Albert Almanza has always been a natural athlete. The Mexico native earned a spot on the University of Texas basketball team at Austin in 1957, and he played the sport on the U.S. Olympic team in both 1960 and 1964.
After college, he remained just as active. In fact, it was on a different playing field 20 years ago that he experienced his first real signs of a growing national illness. "I was playing tennis and I asked for a time-out to check my shoes—it felt like I had sand in them," recalls Almanza, 66, now a retired insurance agent. "There was no sand, but the bottom of my feet were very red."
On a hunch, his doctor ordered a blood test, which showed Almanza's blood sugar levels were extremely high. He had Type 2 diabetes.
At the time, diabetes already was in a disturbing upward spiral. Now, the disease has reached epidemic proportions in America, with numbers nearing 17 million—more than double what they were 40 years ago. Of those who have it, 90 percent fall into the Type 2 category.
The three-prong basis for the epidemic bears a ferocious name. "It's the perfect storm," says Dr. Thomas C. Blevins, an endocrinologist who handles Almanza's treatment at Texas Diabetes and Endocrinology in Austin and also leads seminars for the National Diabetes Education Initiative. "The three components of the storm include age—the population is aging—obesity, as the population gets more overweight; and ethnicity."
Latinos and African-Americans are at greater risk for Type 2, with simple heredity to blame, Blevins says. And as these ethnic populations increase in America, so, too, do overall diabetes numbers. So while Almanza ate right and exercised, he couldn¨Ìt escape genetics.
Type 2 diabetes is caused by insulin resistance. The pancreas, which makes insulin, can't keep up with the resistance and declines in function. Ultimately, glucose levels rise. The condition is partly environmental, in that it accompanies weight gain, and partly inherited.
"The people that need to be attentive way before they get symptomatic would include people who have family history of diabetes and people who are overweight," Blevins says. "And a number of guidelines suggest that people over the age of 40 should be screened routinely."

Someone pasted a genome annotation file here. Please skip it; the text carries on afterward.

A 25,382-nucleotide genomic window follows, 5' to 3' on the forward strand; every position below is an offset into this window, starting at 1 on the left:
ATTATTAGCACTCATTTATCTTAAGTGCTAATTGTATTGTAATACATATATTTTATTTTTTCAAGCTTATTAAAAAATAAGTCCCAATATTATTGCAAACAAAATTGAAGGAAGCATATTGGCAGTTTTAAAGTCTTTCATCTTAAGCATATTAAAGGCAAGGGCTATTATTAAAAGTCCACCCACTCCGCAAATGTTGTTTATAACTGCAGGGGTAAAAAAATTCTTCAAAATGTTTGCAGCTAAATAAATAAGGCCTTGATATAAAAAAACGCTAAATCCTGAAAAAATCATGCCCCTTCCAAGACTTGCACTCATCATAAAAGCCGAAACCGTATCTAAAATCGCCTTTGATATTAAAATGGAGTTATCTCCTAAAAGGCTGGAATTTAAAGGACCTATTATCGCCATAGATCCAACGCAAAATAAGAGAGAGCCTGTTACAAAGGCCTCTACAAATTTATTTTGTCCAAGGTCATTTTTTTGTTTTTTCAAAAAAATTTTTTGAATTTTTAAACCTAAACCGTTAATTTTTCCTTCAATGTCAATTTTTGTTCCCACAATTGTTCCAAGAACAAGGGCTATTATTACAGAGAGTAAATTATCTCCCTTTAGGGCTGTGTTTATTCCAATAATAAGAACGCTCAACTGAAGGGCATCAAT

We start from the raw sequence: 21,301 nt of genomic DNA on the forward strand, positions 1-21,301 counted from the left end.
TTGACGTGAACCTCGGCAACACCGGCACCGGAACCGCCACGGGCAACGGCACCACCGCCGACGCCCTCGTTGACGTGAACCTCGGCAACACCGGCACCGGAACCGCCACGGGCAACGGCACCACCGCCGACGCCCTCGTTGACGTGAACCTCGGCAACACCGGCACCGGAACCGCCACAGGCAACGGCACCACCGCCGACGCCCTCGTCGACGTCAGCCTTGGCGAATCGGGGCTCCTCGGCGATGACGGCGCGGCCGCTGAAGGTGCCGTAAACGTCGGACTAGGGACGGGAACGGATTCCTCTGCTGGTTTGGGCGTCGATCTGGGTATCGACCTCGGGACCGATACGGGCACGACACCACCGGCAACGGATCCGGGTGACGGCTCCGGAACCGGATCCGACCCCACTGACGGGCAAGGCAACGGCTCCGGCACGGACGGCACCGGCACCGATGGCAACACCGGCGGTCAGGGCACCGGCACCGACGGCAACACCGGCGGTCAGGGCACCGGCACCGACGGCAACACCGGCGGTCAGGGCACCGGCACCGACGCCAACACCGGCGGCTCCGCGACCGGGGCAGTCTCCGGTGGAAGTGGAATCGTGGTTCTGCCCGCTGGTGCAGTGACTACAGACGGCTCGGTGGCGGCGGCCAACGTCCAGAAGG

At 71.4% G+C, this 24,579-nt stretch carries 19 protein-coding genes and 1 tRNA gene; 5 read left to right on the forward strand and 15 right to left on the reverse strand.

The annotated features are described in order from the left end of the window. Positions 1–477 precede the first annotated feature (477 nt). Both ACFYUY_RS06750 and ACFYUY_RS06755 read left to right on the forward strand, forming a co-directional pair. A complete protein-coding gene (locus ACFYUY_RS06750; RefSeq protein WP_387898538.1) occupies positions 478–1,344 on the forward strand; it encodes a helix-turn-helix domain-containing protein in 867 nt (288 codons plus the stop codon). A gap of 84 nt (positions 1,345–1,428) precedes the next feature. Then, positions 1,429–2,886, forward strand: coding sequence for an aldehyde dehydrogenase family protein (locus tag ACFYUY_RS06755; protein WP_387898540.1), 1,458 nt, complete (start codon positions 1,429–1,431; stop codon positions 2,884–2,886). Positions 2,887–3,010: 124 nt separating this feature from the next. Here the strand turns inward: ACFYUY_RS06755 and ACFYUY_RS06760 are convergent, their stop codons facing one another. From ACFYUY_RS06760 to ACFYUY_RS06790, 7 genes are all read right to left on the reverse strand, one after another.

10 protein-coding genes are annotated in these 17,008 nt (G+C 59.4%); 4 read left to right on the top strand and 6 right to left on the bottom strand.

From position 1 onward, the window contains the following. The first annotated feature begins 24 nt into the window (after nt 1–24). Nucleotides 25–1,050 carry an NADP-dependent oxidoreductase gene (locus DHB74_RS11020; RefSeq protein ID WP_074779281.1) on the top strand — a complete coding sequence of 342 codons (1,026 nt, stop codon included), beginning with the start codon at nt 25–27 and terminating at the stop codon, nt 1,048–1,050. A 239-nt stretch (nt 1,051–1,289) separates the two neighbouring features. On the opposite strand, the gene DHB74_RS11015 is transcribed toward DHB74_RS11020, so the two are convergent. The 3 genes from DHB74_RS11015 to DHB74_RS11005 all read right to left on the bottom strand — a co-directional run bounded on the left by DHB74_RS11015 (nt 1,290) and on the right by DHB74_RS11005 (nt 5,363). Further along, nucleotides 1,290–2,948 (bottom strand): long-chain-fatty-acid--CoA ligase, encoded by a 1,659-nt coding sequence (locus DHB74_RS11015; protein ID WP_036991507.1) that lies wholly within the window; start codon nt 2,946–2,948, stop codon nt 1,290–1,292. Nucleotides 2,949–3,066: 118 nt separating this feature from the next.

Almanza's red feet were not a common symptom, Blevins says, but he also experienced excessive thirst, frequent urination and tingling of the fingertips and toes—all classic signs. Other diabetes symptoms include unusual weight loss, extreme hunger, blurred vision, fatigue and slowly healing wounds.
Poorly managed diabetes can lead to serious health problems, including eye damage, blindness, kidney damage, nerve damage, hypertension, heart attacks and strokes, Blevins says.
If you exhibit diabetes risk factors, your best bet for avoiding the condition is controlling your weight and exercising. If you already have Type 2 diabetes, you still can lead a normal, healthy life.
"Diet is the mainstay of treatment, and some people can treat diabetes with diet alone … at least for a time," Blevins says.
Additional measures often are required.
"Make sure your blood sugar stays near normal and do whatever you have to do to keep it there," Blevins says. "Could be with pills, could be with insulin … could be insulin plus pills."
Albert Almanza takes oral medication and gives himself insulin shots twice a day. It's a small price to pay, he says, for good health.
"I have four grandkids," he says. "I'd like to see them graduate high school."